American delegates stunned world leaders when they opposed a resolution in support of breastfeeding. This is something we need to talk about.

An Israeli man celebrating his honeymoon on a Royal Caribbean cruise ship died

My 15-year-old daughter Hannah threatened to cut off my thumbs, kill me in my

Paris Hilton says shes self-made, like Kylie Jenner

Melania Trump wears designer coat for controversial visit

What a smile! The latest photo of Prince Louis and mom Kate will brighten your day

President Trump made some major mistakes when meeting the queen

Funny Confucius Sayings!

Confucius say … This is a collection of the funniest sayings of Confucius! These jokes are so funny and humorous they are wise!

Confucius say… prease, if you remember a part of these wise sayings but dont remember the rest, just use the search bar above to find it!

Funny Sayings of Confucius (Part V)

Grease monkey who go to bed without bathing wake up oily in the morning.

Thank you to Gary Oaksford for this contribution.

Man who run in front of car get tired.

Man who eat many prunes get good run for money.

Baseball is wrong – man with four balls cannot walk.

War doesnt determine who is right, war determines who is left.

Wife who put husband in doghouse soon find him in cathouse.

Man who fight with wife all day get no piece at night.

Funny Sayings of Confucius (Part IV)

It take many nails to build crib but one screw to fill it.

Man who drive like hell bound to get there.

Man who lives in glass house should change clothes in basement.

Man who fishes in other mans well often catches crabs.

Dont eat the snow where the huskies go!

Support bacteria — its the only culture some people have!

Man who lose key to apartment not get new key.

He who sitteth on an upturned tack shall surely rise.

Even the greatest of whales is helpless in middle of desert.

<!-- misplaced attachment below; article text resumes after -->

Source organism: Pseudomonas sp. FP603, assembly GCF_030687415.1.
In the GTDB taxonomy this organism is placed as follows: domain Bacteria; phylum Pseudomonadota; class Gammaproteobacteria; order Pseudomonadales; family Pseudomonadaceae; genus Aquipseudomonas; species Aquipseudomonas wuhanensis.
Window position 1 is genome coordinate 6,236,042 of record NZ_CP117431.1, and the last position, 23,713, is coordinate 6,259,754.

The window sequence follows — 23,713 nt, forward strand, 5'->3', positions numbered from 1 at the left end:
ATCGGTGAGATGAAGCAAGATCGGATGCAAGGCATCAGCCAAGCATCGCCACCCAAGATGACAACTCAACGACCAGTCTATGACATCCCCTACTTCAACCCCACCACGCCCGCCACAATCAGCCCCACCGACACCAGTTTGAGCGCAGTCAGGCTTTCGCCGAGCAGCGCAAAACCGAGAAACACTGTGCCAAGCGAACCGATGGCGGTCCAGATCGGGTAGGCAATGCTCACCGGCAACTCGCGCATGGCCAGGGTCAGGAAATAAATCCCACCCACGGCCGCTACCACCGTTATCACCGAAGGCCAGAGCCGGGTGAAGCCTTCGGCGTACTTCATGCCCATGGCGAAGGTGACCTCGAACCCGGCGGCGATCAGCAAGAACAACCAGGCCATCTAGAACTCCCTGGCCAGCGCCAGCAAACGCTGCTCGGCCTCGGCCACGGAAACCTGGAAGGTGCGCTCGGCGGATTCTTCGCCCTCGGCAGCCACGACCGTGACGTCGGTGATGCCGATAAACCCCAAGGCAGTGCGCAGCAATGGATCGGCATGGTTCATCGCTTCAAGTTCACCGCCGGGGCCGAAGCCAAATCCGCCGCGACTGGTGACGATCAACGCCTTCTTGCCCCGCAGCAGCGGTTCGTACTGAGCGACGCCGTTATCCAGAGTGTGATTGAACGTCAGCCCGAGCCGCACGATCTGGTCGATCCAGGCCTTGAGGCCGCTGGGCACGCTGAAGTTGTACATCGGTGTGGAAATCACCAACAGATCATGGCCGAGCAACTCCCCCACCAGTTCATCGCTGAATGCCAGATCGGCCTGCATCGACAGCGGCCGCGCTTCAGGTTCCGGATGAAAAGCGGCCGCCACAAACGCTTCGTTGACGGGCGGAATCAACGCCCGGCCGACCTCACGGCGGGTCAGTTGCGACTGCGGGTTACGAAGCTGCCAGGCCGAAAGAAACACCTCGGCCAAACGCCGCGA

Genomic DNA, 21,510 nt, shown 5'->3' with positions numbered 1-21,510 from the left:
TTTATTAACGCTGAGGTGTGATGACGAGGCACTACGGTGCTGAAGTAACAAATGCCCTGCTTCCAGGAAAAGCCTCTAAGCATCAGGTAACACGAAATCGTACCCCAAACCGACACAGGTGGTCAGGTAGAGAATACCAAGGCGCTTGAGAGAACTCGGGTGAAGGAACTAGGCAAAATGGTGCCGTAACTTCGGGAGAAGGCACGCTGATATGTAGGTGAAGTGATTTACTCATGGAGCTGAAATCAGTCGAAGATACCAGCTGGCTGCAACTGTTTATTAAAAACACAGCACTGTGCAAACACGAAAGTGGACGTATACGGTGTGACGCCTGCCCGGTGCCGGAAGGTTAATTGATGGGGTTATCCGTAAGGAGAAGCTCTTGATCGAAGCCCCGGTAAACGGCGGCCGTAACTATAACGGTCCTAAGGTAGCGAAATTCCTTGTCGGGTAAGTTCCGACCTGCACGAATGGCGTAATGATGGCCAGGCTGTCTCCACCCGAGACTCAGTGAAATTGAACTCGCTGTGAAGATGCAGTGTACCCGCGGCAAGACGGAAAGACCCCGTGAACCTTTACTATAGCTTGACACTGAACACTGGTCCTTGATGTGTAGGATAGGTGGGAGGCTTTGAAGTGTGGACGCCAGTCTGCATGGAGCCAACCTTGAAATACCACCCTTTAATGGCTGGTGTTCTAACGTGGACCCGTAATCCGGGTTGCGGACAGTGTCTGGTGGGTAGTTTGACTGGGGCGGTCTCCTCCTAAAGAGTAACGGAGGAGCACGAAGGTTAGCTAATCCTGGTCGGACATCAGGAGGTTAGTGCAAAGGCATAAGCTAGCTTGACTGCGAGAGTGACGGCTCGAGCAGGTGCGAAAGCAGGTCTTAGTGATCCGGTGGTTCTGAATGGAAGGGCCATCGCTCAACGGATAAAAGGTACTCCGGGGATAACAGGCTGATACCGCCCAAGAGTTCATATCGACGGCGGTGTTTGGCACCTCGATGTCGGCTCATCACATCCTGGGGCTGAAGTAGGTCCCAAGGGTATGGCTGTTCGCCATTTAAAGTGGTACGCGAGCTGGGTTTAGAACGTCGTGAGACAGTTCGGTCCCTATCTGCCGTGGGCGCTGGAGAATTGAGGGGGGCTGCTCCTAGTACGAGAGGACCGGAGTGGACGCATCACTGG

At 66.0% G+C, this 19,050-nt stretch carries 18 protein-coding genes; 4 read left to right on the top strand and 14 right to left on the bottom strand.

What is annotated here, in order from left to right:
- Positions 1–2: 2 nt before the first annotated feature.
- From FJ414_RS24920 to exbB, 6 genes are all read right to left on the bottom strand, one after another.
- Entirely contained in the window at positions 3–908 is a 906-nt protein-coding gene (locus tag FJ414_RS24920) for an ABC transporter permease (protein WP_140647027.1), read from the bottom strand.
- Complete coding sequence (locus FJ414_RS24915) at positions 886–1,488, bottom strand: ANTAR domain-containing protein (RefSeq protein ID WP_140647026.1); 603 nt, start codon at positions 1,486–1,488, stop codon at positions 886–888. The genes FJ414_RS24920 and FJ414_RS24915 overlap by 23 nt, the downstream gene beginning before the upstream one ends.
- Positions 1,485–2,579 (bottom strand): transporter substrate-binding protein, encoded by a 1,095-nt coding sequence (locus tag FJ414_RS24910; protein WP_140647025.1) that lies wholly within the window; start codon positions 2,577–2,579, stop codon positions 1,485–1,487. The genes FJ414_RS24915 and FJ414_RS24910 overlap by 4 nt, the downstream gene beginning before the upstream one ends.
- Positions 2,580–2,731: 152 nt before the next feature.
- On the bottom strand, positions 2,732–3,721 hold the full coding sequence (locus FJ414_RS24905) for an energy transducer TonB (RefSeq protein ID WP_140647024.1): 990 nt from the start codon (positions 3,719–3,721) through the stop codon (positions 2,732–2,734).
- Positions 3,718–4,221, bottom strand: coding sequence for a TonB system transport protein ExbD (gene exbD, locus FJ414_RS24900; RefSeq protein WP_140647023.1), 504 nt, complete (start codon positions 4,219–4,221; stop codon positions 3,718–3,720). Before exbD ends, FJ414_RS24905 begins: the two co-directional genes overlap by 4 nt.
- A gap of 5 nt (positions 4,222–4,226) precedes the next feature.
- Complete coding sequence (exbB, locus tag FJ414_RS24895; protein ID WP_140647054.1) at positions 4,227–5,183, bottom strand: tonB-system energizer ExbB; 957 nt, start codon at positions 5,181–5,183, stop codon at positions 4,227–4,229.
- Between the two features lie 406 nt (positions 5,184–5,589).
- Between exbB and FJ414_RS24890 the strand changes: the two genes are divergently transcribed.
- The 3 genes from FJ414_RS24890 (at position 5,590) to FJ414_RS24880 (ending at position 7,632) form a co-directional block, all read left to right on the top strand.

Man who jumps off cliff, jumps to conclusion!

Funny Sayings of Confucius (Part III)

Man that is stuck in pantry has his ass in jam.

Man standing on toilet is high on pot.

Secretary not permanent fixture until screwed on top of desk

Man who stick foot in mouth get athletes tongue!

Man who live in glass house should not throw parties!

Man that go to bed with itchy butt wake up with sticky fingers!

When called an idiot sometimes is better to be quiet, than open mouth and remove all doubt.

Man with glass house must dress in basement!

Everyone has a photographic memory, some people just dont have film!

Passionate kiss like spiders web, soon lead to undoing of fly.

Virginity like bubble, one prick all gone.

Labels:Confucius Sayings (Part III)

Funny Sayings of Confucius (Part II)

He who stands on toilet, is high on pot.

He who makes love in grass, gets piece on earth.

Wash your face in the morning, neck at night.

He who eats too many prunes, sits on toilet many moons.

Elevator smell different to midget.

A bird in hand makes hard to blow nose.

Man who put head on Railroad track to listen for train likely to end up with splitting headache.

Man who tell one too many light bulb jokes will soon burn out!

Dont drink and park, accidents cause people.

War does not determine whos right, war determines whos left.

Funny Sayings of Confucius (Part I)

Man who behaves like an ass will be the butt of those who crack jokes.

Marriage is like game of poker. You start with pair and end with full house.

Man who run behind car get exhausted.

Foolish man give wife grand piano, wise man give wife upright organ.

Man who walk through airport turnstile sideways going to Bangkok.

He who thinks only of number one must remember this number is next to nothing

Man who farts in church sits in his own pew!

For True Confucian Wisdom, Go Here:

Candy Wrappers

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I received my order today and the candy wrappers far exceed my expectations